Trump, Iowa, ObamaCare, and the StopGap Measure

Word is Trump plans to reject a “stopgap” plan in Iowa to control premiums and save their insurance market. However, no official decision has been made yet.[1][2][3][4]

This is slightly different than the story being passed around the national media which focuses on the idea that Trump has signaled he will stop the stopgap measure (a plan submitted via the ACA’s 1332 waiver that supporters of the plan will ensure over 20,000 Iowans don’t lose coverage due to premium increases).

While national media is rightly calling attention to the idea that Trump and his administration might reject the plan as part of their ongoing and transparent effort to “break ObamaCare” (thereby justifying the tax cuts and spending cuts they call “healthcare reform” and as making “Obama” care and Democrats look bad in the process)… the headlines are jumping the gun a bit (and in reality the tactic would be too, as the story is about needing Trump to help fix the ACA; an opportunity for something much more positive than spurring on more pain in the name of finger pointing).

Calling attention to this is all well and good, however insinuating that the deed has already been done just because Trump mentioned it, rather than calling for Trump not to do the deed, is getting one step ahead of where we should be right now (especially given the President’s history of what he says in the moment vs. what happens in real life after consideration and feedback).

Trump and his administration have been throwing wrenches in the ACA since they got into office, and they have supported GOP led repeal, and thus fearing the worse might be a healthy fear in this respect. However, we shouldn’t forget Trump and his administration also jumped in and saved Alaska’s insurance market by pumping in tens of billions (a story that got buried under a pile of other news… including Trump and GOP attacks on Alaska and Lisa Murkowski).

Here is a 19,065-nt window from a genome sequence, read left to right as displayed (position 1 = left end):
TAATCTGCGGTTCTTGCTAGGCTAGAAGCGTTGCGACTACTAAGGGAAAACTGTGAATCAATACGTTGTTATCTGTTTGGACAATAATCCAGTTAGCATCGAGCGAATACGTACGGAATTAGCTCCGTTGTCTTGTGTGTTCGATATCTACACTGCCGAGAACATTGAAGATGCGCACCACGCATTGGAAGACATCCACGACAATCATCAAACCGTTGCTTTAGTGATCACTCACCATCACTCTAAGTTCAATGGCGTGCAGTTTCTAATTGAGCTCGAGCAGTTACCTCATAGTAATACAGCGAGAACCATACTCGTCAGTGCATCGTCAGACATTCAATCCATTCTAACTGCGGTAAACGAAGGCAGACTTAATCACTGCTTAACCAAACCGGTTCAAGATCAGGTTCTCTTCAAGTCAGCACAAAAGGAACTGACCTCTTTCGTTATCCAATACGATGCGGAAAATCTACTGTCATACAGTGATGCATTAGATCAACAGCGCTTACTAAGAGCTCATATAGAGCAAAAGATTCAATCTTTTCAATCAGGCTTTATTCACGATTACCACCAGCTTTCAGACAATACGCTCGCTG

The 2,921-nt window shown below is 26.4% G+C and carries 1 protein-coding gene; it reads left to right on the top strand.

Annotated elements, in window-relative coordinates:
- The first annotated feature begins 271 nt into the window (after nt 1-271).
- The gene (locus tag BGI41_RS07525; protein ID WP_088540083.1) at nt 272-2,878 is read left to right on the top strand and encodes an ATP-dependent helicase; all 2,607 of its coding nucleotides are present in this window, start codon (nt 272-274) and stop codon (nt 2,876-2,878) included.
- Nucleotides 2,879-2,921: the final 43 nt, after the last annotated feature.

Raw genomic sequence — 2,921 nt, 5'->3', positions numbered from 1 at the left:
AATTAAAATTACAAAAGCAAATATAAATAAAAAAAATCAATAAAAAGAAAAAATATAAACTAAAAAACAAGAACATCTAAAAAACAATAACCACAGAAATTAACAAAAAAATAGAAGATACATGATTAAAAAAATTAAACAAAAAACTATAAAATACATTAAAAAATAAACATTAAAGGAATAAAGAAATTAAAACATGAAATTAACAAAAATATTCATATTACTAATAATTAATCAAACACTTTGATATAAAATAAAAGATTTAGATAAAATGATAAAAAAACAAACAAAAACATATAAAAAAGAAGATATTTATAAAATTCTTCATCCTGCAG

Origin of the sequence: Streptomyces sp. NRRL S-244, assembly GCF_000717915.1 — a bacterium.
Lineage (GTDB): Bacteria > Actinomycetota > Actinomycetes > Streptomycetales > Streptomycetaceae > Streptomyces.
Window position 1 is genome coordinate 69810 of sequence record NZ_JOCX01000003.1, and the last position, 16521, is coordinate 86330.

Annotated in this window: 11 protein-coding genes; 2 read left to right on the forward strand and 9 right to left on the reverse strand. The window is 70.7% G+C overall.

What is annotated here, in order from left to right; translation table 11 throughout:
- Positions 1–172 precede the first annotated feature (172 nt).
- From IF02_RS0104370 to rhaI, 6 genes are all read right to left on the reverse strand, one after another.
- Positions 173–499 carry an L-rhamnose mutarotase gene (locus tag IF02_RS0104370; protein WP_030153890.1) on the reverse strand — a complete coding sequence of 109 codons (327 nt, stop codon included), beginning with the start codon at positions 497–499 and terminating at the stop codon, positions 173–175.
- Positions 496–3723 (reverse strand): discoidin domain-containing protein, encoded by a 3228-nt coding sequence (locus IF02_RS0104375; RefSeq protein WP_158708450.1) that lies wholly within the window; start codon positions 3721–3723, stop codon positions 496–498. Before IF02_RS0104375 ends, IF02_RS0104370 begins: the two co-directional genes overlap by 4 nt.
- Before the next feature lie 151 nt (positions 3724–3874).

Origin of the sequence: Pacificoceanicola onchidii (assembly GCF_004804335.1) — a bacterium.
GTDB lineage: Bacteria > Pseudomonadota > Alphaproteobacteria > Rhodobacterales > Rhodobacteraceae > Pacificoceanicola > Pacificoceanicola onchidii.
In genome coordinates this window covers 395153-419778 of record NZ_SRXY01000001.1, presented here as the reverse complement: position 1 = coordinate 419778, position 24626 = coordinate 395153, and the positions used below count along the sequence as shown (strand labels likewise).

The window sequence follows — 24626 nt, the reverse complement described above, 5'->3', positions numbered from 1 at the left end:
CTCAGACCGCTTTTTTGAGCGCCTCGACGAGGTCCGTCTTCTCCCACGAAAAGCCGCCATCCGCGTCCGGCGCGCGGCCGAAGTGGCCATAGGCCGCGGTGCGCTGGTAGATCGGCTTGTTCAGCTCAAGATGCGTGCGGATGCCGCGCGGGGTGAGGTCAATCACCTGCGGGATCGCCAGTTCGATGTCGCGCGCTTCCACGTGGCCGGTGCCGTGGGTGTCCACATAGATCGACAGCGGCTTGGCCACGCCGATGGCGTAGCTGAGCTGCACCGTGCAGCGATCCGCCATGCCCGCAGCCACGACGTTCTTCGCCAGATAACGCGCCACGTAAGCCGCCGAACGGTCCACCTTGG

The bottom line here: The administration and President have a history of both helping and hurting the ACA. Yes, hurt comes more often than help, and the many many words thrown around don’t always help to clarify exactly what is happening. Still, from a glass-half-full perspective, the bottom line here is that there is hope that Trump will jump in and save Iowa by approving their “stopgap” measure (or at least some form of stopgap).

Now with that said, this “stopgap measure” isn’t some magical plan that everyone agrees is good. Rather, it is a controversial measure that is hard to call heads or tails on.

I won’t be telling you here if the measure is a good idea or a bad idea, only that rejecting the measure for political reasons (rather than letting Iowa make its own choices) is probably not the best move.

If it is that 20,000 Iowans will go uninsured due to premium hikes without the measure. Then blocking it, thereby ushering to the increase in uninsured, perhaps to justify a “see, ObamaCare is in a death spiral” talking point, is certainly not the right move.

Simply said, it is hard to say what the right move is, but it for sure isn’t obstruction for political reasons.

“The Iowa Stopgap Measure is a short-term solution to bring stability for Iowans dealing with the effects of the collapsing individual health insurance market due to the Affordable Care Act (ACA). Without the Iowa Stopgap Measure, 20,000 more Iowans will likely be forced to go uninsured due to skyrocketing premium costs under the ACA according to the economic and actuarial analysis. The Iowa Stopgap Measure is being submitted as a “1332 waiver” for approval by the federal Centers for Medicare and Medicaid Services (CMS). As a part of the waiver process the Iowa Insurance Division must have had an economic and actuarial analysis, held public hearings and collected public comments.”

Learn more about the Iowa Stopgap Measure from Iowa.Gov.

Citations

  1. Report of ‘stopgap’ insurance proposal’s death is premature, Iowa officials say
  2. ‘Stopgap’ health-insurance plan would illegally burden moderate-income Iowans, critics say
  3. the Iowa Stopgap Measure from Iowa.Gov
  4. Without a Fix, Thousands of Iowans’ Health Insurance Coverage is in Jeopardy August 7, 2017 Kristine A. Tidgren

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